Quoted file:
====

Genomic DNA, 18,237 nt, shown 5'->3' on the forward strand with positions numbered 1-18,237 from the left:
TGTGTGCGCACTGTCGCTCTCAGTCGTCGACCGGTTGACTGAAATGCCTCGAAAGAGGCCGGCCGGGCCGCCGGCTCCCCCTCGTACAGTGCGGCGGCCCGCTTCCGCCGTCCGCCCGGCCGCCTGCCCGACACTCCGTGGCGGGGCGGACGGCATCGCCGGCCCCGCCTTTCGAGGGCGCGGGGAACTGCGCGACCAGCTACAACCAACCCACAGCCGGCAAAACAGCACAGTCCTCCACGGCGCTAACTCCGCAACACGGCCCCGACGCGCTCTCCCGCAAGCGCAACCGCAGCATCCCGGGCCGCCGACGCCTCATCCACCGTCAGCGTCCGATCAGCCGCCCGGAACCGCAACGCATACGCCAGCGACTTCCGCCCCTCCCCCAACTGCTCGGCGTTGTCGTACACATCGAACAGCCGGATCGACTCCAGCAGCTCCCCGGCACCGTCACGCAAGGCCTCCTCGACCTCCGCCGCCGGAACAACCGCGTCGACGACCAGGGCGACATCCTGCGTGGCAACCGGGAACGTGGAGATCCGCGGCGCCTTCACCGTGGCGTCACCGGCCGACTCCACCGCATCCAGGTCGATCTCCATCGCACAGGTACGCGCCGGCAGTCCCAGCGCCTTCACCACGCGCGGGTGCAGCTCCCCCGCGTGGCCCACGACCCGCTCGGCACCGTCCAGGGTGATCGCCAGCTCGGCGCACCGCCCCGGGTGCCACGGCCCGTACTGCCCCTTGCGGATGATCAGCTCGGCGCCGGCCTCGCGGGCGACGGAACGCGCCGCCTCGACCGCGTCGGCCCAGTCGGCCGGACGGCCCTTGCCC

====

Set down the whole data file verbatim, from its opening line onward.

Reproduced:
Genomic DNA, 18,237 nt, shown 5'->3' on the forward strand with positions numbered 1-18,237 from the left:
TGTGTGCGCACTGTCGCTCTCAGTCGTCGACCGGTTGACTGAAATGCCTCGAAAGAGGCCGGCCGGGCCGCCGGCTCCCCCTCGTACAGTGCGGCGGCCCGCTTCCGCCGTCCGCCCGGCCGCCTGCCCGACACTCCGTGGCGGGGCGGACGGCATCGCCGGCCCCGCCTTTCGAGGGCGCGGGGAACTGCGCGACCAGCTACAACCAACCCACAGCCGGCAAAACAGCACAGTCCTCCACGGCGCTAACTCCGCAACACGGCCCCGACGCGCTCTCCCGCAAGCGCAACCGCAGCATCCCGGGCCGCCGACGCCTCATCCACCGTCAGCGTCCGATCAGCCGCCCGGAACCGCAACGCATACGCCAGCGACTTCCGCCCCTCCCCCAACTGCTCGGCGTTGTCGTACACATCGAACAGCCGGATCGACTCCAGCAGCTCCCCGGCACCGTCACGCAAGGCCTCCTCGACCTCCGCCGCCGGAACAACCGCGTCGACGACCAGGGCGACATCCTGCGTGGCAACCGGGAACGTGGAGATCCGCGGCGCCTTCACCGTGGCGTCACCGGCCGACTCCACCGCATCCAGGTCGATCTCCATCGCACAGGTACGCGCCGGCAGTCCCAGCGCCTTCACCACGCGCGGGTGCAGCTCCCCCGCGTGGCCCACGACCCGCTCGGCACCGTCCAGGGTGATCGCCAGCTCGGCGCACCGCCCCGGGTGCCACGGCCCGTACTGCCCCTTGCGGATGATCAGCTCGGCGCCGGCCTCGCGGGCGACGGAACGCGCCGCCTCGACCGCGTCGGCCCAGTCGGCCGGACGGCCCTTGCCC